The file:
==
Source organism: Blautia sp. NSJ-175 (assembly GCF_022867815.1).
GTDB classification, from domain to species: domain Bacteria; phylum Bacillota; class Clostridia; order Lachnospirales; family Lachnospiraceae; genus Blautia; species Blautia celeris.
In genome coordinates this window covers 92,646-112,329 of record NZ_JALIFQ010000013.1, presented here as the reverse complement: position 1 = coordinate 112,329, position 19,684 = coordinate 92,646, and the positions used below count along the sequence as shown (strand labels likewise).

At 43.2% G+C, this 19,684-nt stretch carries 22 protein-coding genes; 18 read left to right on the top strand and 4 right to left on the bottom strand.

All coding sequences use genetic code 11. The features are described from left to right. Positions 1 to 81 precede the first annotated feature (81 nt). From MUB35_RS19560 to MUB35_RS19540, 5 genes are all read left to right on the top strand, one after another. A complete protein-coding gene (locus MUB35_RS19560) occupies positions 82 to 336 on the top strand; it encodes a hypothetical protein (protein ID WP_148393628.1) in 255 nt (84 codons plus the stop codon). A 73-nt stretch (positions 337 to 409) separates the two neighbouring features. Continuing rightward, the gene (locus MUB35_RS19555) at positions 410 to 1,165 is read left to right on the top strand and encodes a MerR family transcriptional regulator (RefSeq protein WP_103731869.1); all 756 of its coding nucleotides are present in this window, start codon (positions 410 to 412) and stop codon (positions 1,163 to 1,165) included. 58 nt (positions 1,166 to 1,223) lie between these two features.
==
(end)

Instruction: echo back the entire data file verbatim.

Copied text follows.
Source organism: Blautia sp. NSJ-175 (assembly GCF_022867815.1).
GTDB classification, from domain to species: domain Bacteria; phylum Bacillota; class Clostridia; order Lachnospirales; family Lachnospiraceae; genus Blautia; species Blautia celeris.
In genome coordinates this window covers 92,646-112,329 of record NZ_JALIFQ010000013.1, presented here as the reverse complement: position 1 = coordinate 112,329, position 19,684 = coordinate 92,646, and the positions used below count along the sequence as shown (strand labels likewise).

At 43.2% G+C, this 19,684-nt stretch carries 22 protein-coding genes; 18 read left to right on the top strand and 4 right to left on the bottom strand.

All coding sequences use genetic code 11. The features are described from left to right. Positions 1 to 81 precede the first annotated feature (81 nt). From MUB35_RS19560 to MUB35_RS19540, 5 genes are all read left to right on the top strand, one after another. A complete protein-coding gene (locus MUB35_RS19560) occupies positions 82 to 336 on the top strand; it encodes a hypothetical protein (protein ID WP_148393628.1) in 255 nt (84 codons plus the stop codon). A 73-nt stretch (positions 337 to 409) separates the two neighbouring features. Continuing rightward, the gene (locus MUB35_RS19555) at positions 410 to 1,165 is read left to right on the top strand and encodes a MerR family transcriptional regulator (RefSeq protein WP_103731869.1); all 756 of its coding nucleotides are present in this window, start codon (positions 410 to 412) and stop codon (positions 1,163 to 1,165) included. 58 nt (positions 1,166 to 1,223) lie between these two features.